A teacher says no to burqa in a West Bengal Muslim university, isn’t allowed to teach

via http://www.indianexpress.com/news/a-teacher-says-no-to-burqa-in-a-west-bengal-muslim-university-isnt-allowed-to-teach/653282/3 published on July 28, 2010

For the past three months, 24-year-old Sirin Middya has not been able to hold her classes at West Bengal’s first Muslim university. While the guidelines at Aliah University in Kolkata don’t stipulate the same, the students’ union has demanded that Middya can teach but only in burqa.

Middya was appointed a guest lecturer at the university in March this year and got the union “diktat” in the second week of April. “I was told that I would not be allowed to attend college if I did not agree to come in a burqa. The University Grants Commission does not prescribe any such dress code and even the university does not have a dress code. But the most unfortunate part is that students are forcing us to wear burqa,” Middya told The Indian Express.

According to her, she has no issues with wearing a burqa — but if she dons one, it would be of her own free will.

Siamat Ali, secretary of West Bengal Madrasah Students’ Union, says he doesn’t understand Middya’s problem.

“There are eight women teachers at the university. It was decided through consulation that the women will observe purdah, and most teachers agreed. Only this lady has a problem,” Ali said, adding that they were ready to welcome Middya back as long as she adhered to the “decent” dress code.

The university has chosen to play safe, putting the issue on the backburner and hoping it dies down.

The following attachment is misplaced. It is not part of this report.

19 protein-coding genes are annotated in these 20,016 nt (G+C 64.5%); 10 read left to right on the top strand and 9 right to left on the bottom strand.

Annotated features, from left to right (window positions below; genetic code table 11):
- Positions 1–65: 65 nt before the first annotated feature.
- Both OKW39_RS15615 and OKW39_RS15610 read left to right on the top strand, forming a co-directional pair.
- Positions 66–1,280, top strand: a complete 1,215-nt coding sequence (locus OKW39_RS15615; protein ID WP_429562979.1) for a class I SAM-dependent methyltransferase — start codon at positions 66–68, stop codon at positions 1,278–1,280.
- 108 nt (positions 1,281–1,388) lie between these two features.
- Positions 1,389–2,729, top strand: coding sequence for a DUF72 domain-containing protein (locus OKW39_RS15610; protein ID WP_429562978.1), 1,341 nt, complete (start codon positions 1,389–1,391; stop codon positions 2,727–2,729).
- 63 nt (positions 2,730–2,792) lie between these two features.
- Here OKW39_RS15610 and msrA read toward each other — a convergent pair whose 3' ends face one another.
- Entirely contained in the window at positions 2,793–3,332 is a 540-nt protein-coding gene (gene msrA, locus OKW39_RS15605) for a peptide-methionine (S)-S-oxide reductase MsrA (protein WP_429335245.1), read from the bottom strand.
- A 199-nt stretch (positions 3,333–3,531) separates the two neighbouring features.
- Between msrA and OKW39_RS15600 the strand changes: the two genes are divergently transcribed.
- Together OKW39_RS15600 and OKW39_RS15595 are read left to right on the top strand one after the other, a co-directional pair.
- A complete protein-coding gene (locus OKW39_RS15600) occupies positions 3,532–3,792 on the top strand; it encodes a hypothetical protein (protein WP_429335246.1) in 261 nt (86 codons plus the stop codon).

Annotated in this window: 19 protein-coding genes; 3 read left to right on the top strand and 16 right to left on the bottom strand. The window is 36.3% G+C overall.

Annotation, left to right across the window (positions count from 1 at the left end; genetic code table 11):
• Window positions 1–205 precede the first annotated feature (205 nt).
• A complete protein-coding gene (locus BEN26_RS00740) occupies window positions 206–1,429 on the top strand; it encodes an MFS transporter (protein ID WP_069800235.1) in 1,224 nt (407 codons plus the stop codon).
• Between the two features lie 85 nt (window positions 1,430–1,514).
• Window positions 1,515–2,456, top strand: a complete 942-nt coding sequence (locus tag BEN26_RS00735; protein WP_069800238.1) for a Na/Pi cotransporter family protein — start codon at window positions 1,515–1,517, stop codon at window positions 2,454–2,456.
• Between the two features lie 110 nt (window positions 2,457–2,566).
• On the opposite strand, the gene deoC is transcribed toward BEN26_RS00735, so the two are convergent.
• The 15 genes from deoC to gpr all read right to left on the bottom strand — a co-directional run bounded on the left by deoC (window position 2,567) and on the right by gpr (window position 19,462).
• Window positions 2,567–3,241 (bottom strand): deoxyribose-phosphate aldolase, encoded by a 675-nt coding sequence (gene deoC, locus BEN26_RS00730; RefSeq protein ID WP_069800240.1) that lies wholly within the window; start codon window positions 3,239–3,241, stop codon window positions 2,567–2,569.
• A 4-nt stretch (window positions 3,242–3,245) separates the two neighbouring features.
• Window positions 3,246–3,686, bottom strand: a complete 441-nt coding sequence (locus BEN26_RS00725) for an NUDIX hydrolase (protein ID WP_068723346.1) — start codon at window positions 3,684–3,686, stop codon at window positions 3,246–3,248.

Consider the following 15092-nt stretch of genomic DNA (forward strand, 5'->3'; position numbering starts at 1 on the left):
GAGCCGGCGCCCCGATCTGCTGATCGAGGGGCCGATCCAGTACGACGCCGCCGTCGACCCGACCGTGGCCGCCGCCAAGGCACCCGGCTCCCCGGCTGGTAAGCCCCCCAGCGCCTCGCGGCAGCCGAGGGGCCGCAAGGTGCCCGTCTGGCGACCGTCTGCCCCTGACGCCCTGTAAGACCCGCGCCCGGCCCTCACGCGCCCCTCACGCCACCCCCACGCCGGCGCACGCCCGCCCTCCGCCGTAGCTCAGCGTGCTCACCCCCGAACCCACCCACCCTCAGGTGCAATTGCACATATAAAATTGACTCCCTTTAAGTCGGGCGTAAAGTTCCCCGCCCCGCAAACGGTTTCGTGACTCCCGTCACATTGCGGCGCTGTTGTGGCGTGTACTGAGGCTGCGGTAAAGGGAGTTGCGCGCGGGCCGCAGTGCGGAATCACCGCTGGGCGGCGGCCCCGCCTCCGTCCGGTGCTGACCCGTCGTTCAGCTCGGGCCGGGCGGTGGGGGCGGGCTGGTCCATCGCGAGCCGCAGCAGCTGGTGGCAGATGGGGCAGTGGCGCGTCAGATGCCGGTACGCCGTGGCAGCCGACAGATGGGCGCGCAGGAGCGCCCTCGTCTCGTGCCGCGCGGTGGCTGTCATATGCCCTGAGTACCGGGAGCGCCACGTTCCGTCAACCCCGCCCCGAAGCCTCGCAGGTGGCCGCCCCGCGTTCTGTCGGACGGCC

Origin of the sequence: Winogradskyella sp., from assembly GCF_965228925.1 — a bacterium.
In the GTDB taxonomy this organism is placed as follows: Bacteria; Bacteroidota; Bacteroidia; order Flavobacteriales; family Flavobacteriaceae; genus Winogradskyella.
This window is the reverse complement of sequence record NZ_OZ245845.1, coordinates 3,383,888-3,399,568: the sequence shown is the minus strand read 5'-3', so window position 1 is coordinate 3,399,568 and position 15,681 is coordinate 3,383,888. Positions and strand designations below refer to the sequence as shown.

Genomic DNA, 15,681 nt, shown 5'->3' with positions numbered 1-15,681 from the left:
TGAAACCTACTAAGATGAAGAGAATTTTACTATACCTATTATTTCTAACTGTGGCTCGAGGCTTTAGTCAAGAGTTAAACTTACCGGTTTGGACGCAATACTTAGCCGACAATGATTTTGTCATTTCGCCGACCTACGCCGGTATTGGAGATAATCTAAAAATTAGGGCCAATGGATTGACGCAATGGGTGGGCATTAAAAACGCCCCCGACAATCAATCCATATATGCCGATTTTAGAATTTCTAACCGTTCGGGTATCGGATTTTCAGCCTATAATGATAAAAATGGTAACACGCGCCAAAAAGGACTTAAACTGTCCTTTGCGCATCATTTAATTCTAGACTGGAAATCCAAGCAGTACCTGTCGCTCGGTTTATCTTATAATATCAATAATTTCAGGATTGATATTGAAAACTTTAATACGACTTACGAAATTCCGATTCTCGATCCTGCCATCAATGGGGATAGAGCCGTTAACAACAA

“This is a stray incident… we tried to nip the problem in the bud. There is no dress code in our university. Since there was a problem, we asked the teacher to report to the Salt Lake campus,” said Vice-Chancellor Syed Shamshul Alam.

The university was set up in 2008 by upgrading the famous Calcutta Madrasah which was started in 1781 by Warren Hastings, Governor General of Bengal. One of the oldest centres of higher learning and culture in the country, the institution has had many eminent scholars in its ranks. Aliah University was expected to harmonise tradition and modernity, and while its Islamic courses are run in the Calcutta Madrasah building, the other academic activities are conducted on different campuses at Salt Lake.

Middya joined Aliah University after an M.A. in Bengali from Jadavpur University. Having refused to kow-tow to the union, she has been unable to go to Aliah’s Calcutta Madrasah campus, and reports to the university’s library at Salt Lake. “Without taking any classes, I am given the full prescribed salary by the university,” said Middya.

“Most of the teachers do not like the diktat of the students to wear burqa. But they have no option but to accept it. This is Talibanisation of educational premises and there is no one to our rescue,” she said.

On June 4, nearly two months after she was virtually barred from the campus, Middya wrote to West Bengal’s Minister for Minority Development Abdus Sattar. She said she was yet to get a response.

Prior to this episode, Aliah University had faced another row when the students’ union held protests demanding that the word “madrasah” be added to its name.

With the university itself silent on the Middya issue, other teachers’ unions such as the All Bengal University Teachers Association (ABUTA) have decided to launch a movement.

“The university and the government should have protected this teacher and other teachers so that their fundamental rights were not infringed upon. Whereas in other parts of the world, even in Muslim countries, wearing a burqa is not mandatory, here the Left Front government has failed to protect the rights of the teacher,” said Tarun Naskar, general secretary of ABUTA.

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